In late July 2012, the first Syrian families arrived at the Za’atari refugee camp, a barren strip of land twelve kilometers from the Syrian line and seventy km from the Jordan capital Amman
At the time, Andrew Harper, UNHCR's Representative in Jordan, said. "We are the first to admit that it is a hot desolate location. Nobody wants to put a family who has already suffered so much in a tent, in the desert, but we have no choice.”
By the end of that summer, the camp housed over 10,000 refugees. In March 2013, it was bursting at the seams, with 153,000 people in a space maxed out for 113,0000.
The windswept camp had become Jordan's 4th large city, and the UN’s second largest camp after Dadaab in Kenya home to 328,000 displaced Somalis.
In July 2013, US Secretary of State John Kerry arrived by helicopter on a camp visit.
AFP pool photographer Mandel Ngan covered the visit and his photographs of Za’atari from the sky were widely reproduced in editorial and social media.
In the image, people appear as dots, little specks in brown sand, organized in an undulating grid of tents and container homes with no end in sight. The image spoke to the enormity of the Syrian refugee crisis. It was powerful, and impersonal.
As the Za’atari camp grew, the security architecture evolved. Once inside Za’atari , the first view is of a 2.44 meter high barbed wire topped concrete security wall stretching 120 meters along the camp’s main internal road. The wall leads to the fenced in base camp and the offices of UNHCR officials and coordinating NGOs. A second series of walls encloses base camp creating a visual boundary between camp residents, and those administrating services.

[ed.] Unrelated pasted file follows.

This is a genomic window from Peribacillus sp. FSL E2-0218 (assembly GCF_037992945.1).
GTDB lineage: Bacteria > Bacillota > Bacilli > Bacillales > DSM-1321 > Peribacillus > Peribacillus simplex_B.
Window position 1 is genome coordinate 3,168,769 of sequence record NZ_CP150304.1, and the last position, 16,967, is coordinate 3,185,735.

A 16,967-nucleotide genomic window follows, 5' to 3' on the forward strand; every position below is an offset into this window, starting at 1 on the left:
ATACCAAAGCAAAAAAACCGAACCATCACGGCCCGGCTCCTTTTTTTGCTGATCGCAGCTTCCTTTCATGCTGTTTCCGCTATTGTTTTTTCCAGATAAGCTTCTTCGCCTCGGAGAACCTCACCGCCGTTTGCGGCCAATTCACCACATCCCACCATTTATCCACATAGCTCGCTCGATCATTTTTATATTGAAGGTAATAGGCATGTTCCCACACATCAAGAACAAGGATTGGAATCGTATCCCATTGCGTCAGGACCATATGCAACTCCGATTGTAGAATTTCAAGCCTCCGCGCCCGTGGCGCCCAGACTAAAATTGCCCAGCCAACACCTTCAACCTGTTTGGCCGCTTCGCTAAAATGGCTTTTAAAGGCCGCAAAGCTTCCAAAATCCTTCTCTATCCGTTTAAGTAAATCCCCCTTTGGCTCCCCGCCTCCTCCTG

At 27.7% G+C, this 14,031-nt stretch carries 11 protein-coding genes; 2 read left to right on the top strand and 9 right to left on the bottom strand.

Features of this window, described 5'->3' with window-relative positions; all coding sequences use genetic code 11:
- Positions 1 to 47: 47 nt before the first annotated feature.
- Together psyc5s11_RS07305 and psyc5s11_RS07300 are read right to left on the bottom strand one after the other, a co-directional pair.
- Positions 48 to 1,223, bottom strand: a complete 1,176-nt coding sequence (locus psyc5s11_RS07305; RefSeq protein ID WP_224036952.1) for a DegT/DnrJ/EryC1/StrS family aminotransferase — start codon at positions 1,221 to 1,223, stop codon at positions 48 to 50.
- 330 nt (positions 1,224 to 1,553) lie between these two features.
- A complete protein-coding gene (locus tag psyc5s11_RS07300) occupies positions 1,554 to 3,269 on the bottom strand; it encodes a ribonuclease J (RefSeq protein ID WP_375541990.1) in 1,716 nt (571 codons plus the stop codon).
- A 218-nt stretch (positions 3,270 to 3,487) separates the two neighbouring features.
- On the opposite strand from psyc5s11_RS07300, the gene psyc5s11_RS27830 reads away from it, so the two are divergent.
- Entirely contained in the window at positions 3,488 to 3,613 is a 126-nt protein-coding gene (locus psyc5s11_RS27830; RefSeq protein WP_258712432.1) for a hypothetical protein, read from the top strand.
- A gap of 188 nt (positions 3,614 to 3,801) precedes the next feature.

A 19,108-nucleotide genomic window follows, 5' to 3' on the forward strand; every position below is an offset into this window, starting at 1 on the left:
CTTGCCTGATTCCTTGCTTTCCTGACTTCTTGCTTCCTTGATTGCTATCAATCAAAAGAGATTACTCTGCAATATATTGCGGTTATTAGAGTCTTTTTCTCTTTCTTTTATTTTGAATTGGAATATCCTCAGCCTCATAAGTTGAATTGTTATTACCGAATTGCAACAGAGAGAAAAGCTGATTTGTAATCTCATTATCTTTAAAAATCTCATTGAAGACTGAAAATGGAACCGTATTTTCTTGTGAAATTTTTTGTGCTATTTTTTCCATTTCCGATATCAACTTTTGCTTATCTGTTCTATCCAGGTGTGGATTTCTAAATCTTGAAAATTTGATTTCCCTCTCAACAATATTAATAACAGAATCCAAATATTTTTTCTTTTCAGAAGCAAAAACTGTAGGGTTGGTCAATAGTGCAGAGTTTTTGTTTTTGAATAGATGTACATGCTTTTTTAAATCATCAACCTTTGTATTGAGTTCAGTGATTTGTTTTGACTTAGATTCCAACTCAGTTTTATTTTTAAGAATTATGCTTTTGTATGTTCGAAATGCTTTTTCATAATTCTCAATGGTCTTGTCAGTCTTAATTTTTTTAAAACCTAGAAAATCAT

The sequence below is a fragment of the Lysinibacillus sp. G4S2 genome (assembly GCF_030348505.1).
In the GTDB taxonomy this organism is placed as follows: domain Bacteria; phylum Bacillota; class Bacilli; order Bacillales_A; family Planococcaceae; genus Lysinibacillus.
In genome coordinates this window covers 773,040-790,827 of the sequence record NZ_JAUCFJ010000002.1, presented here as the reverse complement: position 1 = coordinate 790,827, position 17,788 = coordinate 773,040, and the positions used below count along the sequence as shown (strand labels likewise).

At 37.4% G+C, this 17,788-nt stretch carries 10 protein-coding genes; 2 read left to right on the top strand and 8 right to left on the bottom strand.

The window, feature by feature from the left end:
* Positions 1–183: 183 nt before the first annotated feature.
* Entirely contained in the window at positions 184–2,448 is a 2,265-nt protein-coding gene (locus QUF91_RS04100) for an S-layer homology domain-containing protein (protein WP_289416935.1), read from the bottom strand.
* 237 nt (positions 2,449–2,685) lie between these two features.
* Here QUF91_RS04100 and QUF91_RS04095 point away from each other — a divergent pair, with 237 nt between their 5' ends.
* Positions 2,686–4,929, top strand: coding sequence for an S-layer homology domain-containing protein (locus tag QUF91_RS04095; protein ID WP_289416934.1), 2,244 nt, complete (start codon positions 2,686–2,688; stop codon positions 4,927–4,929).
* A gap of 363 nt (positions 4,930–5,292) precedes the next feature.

In late December 2013 and early January 2014, three colleagues, all with deep experience photographing refugees and displacement, and myself visited the camp to make images of daily life. Our aim was to print these images an epic size, and, paste them on the camp’s security wall, transforming the concrete barrier into a massive narrative canvas. The photographic display would be visible to both the subjects of the photographs and to the visitors, stakeholders and diplomats who decide their fate.
Rather than specks in brown sand, Za’atari refugees would appear larger than life.
The project borrowed visual language of photojournalism but required consent and collaboration from camp residents. In addition, the images had to strike a particular truth: they had to negotiate the space between the grim reality of the camp and the project's intent to use art as an affirming medium in spaces of disenfranchisement and trauma. UNHCR and JEN, a Japanese emergency NGO working inside the camp, supported the project, but had no editorial or curatorial control.
Escaping violence, refugees flee with what they can carry. Rarely does this include their family photographs.
In addition to the creation of security wall mural, photographers transformed a meeting tent into a photo studio. Refugees were invited to have their portraits made alone or with someone or something they loved. One man brought his shisha, a young boy his blanket. Four girls held their schoolbooks. Mothers carried babies. A father stood behind his son. The photo studio provided a neutral space where residents could momentarily escape their refugee status. Participants were treated as clients, not subjects. They chose how to pose and the expressions to offer. The photographers were at their service. We printed hundreds of these portraits as 4xt6 inch prints and distributed them to clients on the spot. A few images were also selected for the security wall.
In March 2014, the wall mural was installed. One man, who had agreed to have his image made, became self-conscious when he saw it on the wall and so we covered it. Jordanian authorizes, who control the space, objected to several images. Some were removed, others retained by writing captions at the edge of the photograph. Approximately 100 pictures were installed and two years later, they can still be seen on the security wall. They have discolored, and frayed, worn out by time and sun, but the faces and contours remain.
The camp size is now a more manageable 80,000 residents. A nearby overflow camp opened in Azraq which numbers 32,000 people. The majority of the close to 700,000 registered Syrian refugees in Jordan live in informal settlements and in urban areas.
The Za’atari project was produced by Nina Berman and NOOR images, and photographed by Stanley Greene, Alixandra Fazzina, Andrea Bruce and Nina Berman. Curator Sam Barzilay assisted with installation.
Text from Dissent Magazine, Summer 2016, author Nina Berman